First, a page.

About 20 people account for most of the criminal gunfire in Niagara Falls.
That's the conclusion of two Niagara University researchers who analyzed and mapped police incident reports.
Criminal justice professors Timothy Lauger and Craig Rivera noted 650 people were identified in Falls police reports over five years, from 2010 to 2015, as having some association with a gunman.
"As you gaze at the map, the red lines, the shootings, are very much concentrated within a small number of those people," Lauger said. "Within the most known 650 people, maybe 20 people are involved."
The Niagara University professors also interviewed those involved in crimes.
"The perpetrators are generally the victims. There's a big overlap," Lauger said. "When I'm asking people 'Have you ever been shot?' and they've been shot 10 times, these are also people who are heavily involved in shootings themselves, or the people they hang out with have been involved in shootings. It tends to go back and forth between the same small network."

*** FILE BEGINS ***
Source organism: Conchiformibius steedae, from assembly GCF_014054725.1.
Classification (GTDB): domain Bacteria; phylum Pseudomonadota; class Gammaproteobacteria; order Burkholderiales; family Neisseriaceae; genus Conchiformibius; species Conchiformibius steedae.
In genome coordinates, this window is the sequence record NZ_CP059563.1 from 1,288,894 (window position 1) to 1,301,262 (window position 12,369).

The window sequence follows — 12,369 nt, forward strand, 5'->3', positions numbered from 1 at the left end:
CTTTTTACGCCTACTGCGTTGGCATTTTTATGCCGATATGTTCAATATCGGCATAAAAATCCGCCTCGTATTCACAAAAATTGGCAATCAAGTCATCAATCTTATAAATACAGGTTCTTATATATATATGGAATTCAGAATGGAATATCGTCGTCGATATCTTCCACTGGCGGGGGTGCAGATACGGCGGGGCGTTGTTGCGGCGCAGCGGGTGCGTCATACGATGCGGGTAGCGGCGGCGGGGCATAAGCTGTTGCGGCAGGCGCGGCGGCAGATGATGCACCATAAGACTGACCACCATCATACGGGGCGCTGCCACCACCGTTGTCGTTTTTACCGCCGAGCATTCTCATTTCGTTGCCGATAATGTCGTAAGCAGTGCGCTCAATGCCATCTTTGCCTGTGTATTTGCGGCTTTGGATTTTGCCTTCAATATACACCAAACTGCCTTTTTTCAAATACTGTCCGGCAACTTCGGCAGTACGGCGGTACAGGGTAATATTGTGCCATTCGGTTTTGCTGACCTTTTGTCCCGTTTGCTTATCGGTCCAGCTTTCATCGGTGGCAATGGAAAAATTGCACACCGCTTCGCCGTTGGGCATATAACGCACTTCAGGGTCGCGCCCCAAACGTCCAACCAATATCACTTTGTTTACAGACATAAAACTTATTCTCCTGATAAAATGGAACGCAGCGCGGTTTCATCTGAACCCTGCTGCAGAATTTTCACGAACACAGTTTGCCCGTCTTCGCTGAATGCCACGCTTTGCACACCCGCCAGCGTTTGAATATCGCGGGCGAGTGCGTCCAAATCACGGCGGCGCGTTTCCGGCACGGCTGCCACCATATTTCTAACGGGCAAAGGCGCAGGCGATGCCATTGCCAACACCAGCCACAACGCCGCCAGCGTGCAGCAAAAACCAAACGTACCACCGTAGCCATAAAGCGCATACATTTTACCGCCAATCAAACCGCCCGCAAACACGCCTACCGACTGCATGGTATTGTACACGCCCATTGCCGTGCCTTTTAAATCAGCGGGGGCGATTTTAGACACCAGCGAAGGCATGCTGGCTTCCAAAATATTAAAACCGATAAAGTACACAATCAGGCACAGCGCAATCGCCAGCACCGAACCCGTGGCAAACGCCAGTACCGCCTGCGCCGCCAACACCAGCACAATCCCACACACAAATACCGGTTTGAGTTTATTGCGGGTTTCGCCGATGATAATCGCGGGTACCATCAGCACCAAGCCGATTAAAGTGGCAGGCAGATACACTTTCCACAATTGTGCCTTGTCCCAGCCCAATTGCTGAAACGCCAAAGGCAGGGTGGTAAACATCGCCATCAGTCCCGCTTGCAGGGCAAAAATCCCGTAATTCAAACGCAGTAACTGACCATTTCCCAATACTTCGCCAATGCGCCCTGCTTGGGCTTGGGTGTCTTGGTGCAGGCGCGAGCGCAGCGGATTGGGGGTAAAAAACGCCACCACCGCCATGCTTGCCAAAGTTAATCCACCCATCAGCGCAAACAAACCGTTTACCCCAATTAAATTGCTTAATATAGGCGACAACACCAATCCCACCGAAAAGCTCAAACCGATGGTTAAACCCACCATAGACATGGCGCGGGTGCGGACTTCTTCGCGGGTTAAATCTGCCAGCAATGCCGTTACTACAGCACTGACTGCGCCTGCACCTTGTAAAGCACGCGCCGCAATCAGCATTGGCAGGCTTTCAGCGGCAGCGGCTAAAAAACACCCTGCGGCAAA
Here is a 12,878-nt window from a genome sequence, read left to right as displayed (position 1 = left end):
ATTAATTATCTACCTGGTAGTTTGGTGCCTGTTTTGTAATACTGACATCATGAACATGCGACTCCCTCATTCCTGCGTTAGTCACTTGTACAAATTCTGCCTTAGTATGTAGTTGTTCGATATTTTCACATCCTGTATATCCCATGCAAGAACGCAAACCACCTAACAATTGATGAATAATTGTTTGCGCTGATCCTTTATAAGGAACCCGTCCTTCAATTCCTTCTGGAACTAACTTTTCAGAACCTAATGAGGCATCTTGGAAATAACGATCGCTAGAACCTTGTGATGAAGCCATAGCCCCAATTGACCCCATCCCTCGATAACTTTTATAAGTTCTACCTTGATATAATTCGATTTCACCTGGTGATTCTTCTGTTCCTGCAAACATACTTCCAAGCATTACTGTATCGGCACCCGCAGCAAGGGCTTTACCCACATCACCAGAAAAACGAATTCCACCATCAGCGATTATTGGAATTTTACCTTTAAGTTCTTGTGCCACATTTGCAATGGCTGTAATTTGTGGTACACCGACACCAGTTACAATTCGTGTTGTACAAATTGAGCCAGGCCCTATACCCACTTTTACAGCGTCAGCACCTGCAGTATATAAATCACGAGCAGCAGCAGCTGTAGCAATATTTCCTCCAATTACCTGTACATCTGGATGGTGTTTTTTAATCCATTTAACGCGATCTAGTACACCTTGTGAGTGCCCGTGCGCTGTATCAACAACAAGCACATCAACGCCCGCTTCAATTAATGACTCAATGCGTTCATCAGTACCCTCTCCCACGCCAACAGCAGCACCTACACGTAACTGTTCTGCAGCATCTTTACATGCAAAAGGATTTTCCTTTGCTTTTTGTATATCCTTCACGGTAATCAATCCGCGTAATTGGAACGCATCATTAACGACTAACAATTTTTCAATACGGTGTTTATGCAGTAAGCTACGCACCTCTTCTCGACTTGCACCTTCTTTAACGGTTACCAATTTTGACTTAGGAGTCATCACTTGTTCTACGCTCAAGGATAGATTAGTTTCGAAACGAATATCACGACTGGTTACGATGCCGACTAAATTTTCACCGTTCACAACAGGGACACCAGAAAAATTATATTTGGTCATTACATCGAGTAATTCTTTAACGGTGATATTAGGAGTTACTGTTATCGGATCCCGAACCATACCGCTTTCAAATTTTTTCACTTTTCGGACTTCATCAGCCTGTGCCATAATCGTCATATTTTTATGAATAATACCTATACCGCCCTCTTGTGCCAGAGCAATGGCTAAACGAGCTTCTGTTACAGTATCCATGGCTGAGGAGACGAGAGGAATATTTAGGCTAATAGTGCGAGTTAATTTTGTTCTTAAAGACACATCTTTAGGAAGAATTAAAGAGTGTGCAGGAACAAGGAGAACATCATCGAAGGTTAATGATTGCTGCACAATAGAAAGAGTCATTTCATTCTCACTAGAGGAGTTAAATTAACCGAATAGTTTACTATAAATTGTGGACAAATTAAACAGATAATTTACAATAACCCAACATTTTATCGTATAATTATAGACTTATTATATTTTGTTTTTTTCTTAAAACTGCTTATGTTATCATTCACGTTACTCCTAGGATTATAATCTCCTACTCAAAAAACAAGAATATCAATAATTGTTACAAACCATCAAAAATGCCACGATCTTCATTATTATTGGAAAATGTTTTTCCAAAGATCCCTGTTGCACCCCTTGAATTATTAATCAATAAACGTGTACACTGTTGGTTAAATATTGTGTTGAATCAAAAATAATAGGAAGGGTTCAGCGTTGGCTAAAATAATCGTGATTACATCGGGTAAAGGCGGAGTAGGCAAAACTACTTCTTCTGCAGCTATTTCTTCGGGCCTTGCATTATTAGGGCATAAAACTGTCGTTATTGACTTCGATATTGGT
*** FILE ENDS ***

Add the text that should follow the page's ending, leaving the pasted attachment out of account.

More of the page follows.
Maps compiled by Matt Robbins of the Niagara Falls Police Department, based on eight months of reports in 2016, showed several hot spots for violence in the city. Lauger said the worst seemed to be around 19th and Niagara streets, about a mile east of Seneca Niagara Casino.
Other areas for notable violence included Highland Avenue in the northern part of the city; Eighth Street and Pine Avenue near downtown; and Pierce Avenue in north-central Niagara Falls.
"A lot of it is based on beefs or disrespect," Rivera said. "Maybe it'll start with disrespect in a bar or some party, and it'll escalate from there. Some will turn into shootings a day or two or three days later, and some won't. The key is finding which fights or disrespect incidents turn into shootings and which don't."
The professors' analysis of Falls police reports shows that fights often lead to gunfire in the next few days.
"If you've had more than one fight per day in the past week, the odds of a shooting happening on a given day, or a firearm-related call, jump 20 or 25 percent," Rivera said. "Statistically, we've shown that, regardless of the time of the year (or the) day of the week."
"There are people in the Falls who are shooters, they're known as shooters," Lauger said. "Somebody in the research said 'gun-happy.' You do get individuals who are involved in drugs, involved in smaller criminal activity, but even within that population, the probability that one is going to shoot (someone) is pretty small. There are just individuals who shoot."